Forty years ago this week, The Washington Post – and its self-described “young and hard-digging reporters, Bob Woodward and Carl Bernstein” – took home a Pulitzer Prize for public service for coverage of the Watergate scandal.
Other winners in journalism that year included the Chicago Tribune, The New York Times and Knight Newspapers, and entries from several local newspapers –all part of what we today would call “mainstream media.”
Interestingly, the winner in drama that year was Jason Miller, for a play titled “That Championship Season.” There’s little doubt that the year and the era also was a “championship season” for journalism and a free press.
The Watergate era, which echoed well past President Richard Nixon’s resignation in 1974, was a time when reporters were considered heroes by most, newspapers and broadcast outlets still churned out high profits and journalism school enrollments swelled with increased numbers of young men – and for the first time, young women – intent on writing stories and doing good.
Forty years later, Woodward and Bernstein are pursued themselves by the journalists today asking at least two questions: How would Watergate coverage been different in the digital era? And, to a lesser degree, what’s happened to the “golden glow” around the profession?
Woodward and Bernstein responded to the questions at the 2012 convention of the American Society of News Editors (which in 1974, by the way, had “Newspaper” not “News” in its name). In a story by The Washington Post on that ASNE session, it quoted the pair as saying that “editors gave them the time and encouragement to pursue an intricate, elusive story … and then the rest of the American system (Congress, the judiciary) took over and worked.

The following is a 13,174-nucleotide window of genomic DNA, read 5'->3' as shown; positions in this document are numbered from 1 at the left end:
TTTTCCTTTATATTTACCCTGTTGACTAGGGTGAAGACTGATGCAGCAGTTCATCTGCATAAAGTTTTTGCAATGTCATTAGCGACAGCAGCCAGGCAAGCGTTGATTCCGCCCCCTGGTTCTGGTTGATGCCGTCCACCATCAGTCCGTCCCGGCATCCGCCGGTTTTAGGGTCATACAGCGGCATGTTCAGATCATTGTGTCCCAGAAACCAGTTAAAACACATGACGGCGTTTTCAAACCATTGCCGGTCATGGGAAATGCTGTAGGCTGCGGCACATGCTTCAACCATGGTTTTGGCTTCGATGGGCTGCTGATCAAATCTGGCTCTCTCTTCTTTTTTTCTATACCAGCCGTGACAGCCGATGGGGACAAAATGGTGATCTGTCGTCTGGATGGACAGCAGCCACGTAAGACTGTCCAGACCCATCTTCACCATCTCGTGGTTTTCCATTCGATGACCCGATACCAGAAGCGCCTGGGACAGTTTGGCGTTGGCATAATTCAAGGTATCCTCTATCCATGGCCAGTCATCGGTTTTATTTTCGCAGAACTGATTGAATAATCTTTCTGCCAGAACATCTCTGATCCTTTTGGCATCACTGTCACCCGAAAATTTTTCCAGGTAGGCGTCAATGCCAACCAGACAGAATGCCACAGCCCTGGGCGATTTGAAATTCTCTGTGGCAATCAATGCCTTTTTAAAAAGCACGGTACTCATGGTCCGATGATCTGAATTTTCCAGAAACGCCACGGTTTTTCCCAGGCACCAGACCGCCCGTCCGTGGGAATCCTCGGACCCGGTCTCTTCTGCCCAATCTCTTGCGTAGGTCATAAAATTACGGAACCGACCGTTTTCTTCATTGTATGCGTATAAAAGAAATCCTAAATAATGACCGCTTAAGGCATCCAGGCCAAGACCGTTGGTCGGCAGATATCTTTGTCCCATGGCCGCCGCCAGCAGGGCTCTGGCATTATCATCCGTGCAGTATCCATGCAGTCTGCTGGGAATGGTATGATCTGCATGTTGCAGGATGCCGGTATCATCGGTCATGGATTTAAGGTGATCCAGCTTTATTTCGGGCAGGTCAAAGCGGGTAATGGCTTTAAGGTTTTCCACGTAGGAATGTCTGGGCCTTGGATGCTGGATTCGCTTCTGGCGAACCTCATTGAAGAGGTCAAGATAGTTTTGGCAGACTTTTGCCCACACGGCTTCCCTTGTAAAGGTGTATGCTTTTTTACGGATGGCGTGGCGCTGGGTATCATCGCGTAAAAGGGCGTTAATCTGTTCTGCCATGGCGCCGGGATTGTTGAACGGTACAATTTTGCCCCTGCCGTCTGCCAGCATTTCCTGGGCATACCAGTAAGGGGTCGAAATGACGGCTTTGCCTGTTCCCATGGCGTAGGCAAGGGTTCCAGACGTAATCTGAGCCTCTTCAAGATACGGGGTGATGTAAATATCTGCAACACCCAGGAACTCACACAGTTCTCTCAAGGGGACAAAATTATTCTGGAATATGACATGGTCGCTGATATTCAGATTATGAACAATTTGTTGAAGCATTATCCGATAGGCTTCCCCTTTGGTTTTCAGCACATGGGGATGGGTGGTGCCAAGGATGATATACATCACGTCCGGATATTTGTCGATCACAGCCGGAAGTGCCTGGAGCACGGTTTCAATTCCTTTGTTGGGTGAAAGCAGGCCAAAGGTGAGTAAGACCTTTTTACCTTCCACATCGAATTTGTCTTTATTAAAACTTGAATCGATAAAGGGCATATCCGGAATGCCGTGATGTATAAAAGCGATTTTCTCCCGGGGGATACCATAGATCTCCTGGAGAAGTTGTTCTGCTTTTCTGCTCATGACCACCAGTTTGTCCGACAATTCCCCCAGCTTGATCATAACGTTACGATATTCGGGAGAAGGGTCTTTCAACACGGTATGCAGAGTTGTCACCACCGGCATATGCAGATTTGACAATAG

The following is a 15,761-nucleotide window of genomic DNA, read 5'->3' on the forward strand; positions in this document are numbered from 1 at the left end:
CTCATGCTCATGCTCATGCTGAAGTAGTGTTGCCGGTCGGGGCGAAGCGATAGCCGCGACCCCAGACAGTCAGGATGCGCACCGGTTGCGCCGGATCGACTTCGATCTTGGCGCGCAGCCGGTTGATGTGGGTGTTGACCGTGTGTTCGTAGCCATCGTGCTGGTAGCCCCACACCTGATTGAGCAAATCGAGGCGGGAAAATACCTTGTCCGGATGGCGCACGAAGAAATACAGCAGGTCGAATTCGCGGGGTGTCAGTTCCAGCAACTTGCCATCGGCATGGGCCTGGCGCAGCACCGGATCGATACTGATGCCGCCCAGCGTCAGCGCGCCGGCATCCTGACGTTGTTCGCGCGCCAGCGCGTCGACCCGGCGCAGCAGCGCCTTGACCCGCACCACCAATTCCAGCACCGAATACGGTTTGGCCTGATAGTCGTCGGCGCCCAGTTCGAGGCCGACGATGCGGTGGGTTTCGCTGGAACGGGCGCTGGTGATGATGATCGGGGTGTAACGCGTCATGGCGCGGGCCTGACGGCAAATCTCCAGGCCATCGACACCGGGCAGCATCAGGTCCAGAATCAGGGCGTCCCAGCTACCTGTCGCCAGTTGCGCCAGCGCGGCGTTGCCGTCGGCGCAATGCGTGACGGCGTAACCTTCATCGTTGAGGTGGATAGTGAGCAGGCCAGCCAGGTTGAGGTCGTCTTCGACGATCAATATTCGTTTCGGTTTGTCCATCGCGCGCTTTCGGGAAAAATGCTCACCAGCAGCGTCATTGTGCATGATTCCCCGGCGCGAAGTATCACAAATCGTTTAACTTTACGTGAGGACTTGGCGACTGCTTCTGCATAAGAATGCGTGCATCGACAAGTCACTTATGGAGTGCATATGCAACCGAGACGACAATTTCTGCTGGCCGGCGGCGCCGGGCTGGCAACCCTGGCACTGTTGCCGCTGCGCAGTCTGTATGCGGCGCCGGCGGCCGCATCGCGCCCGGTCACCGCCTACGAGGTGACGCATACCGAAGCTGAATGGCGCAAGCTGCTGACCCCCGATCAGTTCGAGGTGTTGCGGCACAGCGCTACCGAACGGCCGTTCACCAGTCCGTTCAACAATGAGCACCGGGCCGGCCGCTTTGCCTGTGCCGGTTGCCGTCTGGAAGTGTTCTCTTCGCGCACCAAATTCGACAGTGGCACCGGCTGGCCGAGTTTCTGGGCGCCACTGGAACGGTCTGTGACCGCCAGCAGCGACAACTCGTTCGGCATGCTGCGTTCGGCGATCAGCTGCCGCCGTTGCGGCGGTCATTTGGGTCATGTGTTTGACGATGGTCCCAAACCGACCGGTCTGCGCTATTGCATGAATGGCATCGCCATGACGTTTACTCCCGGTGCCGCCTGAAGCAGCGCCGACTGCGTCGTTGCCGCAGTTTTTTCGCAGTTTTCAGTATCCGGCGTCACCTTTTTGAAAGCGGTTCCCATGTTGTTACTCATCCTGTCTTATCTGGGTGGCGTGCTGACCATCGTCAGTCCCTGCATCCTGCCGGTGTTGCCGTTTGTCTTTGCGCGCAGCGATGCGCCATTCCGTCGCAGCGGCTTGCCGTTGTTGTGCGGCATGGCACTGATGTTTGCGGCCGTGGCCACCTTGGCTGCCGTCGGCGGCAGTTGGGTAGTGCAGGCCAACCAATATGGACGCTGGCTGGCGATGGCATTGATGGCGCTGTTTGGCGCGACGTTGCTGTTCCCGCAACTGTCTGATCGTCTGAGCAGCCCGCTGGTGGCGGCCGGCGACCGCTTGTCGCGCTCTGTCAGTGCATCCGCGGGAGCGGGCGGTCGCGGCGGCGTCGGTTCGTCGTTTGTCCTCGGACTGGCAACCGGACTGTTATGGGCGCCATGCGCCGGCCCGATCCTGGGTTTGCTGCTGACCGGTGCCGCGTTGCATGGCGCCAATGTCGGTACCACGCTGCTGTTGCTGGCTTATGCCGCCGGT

“It was a shining act of democratic teamwork that neither man believes is wholly replicable today — either because news outlets are strapped or gutted, or because the American people have a reduced appetite for ponderous coverage of a not-yet-scandal, or because the current Congress would never act as decisively to investigate a president.”
Bernstein was quoted by the Post as saying that “We had a readership that was much more open to real fact than today. Today there’s a huge audience, partly whipped into shape by the 24-hour cycle, that is looking for information to confirm their already-held political-cultural-religious beliefs/ideologies, and that is the cauldron into which all information is put.”
Forty years after Watergate, Careercast.com's 2013 annual report tagged “reporter” as the worst job to have. There were just under 1,800 daily newspapers in 1985, and fewer than 1,400 today. Yet, with all of that negative news, don’t count out a free press yet.
At that same ASNE session nine months ago, even Bernstein said, “ ... I have no doubt there are dozens of great reporters out there today — and news organizations — that could do this story.”
And look at the Pulitzer winners this year. Winners again included regulars such as The New York Times and Wall Street Journal.But prizes also went to a Fort Lauderdale, Fla., reporting team that included a “database editor” examining traffic statistics; and a three-person team from InsideClimateNews.org – which published an “e-book” in 2012 on flawed regulation of the nation’s pipelines.
We’re in the midst of a huge, exciting change in how we get news, and from whom. The once-a-day ritual of a national news campfire, the network newscast, is fading – challenged first by 24/7 cable news, and now increasingly replaced by news alerts on mobile “apps” that bring images and video to consumers at near real-time.
The First Amendment’s protection for a free press continues to encourage journalists – now joined by new age publications and even citizens as bloggers – to hold accountable even the highest levels of government and the powerful.
Watergate and “Wood-Stein” may belong to the ages, and news-on-printed paper may well be in its last years. But the appetite for news among consumers remains a constant. Technology provides ever more ways to get the news than ever.
If we work at accessing multiple news and information sources – as opposed to relying on anonymous aggregators or automatic algorithms to feed us packaged information – this new, larger and more varied stream of news will be ever more valuable to each of us.
Forty years from now, it’s my bet the Watergate era will be remembered as “a” pinnacle of American journalism – not “the.”
Gene Policinski is senior vice president and executive director of the First Amendment Center. Email him at firstname.lastname@example.org.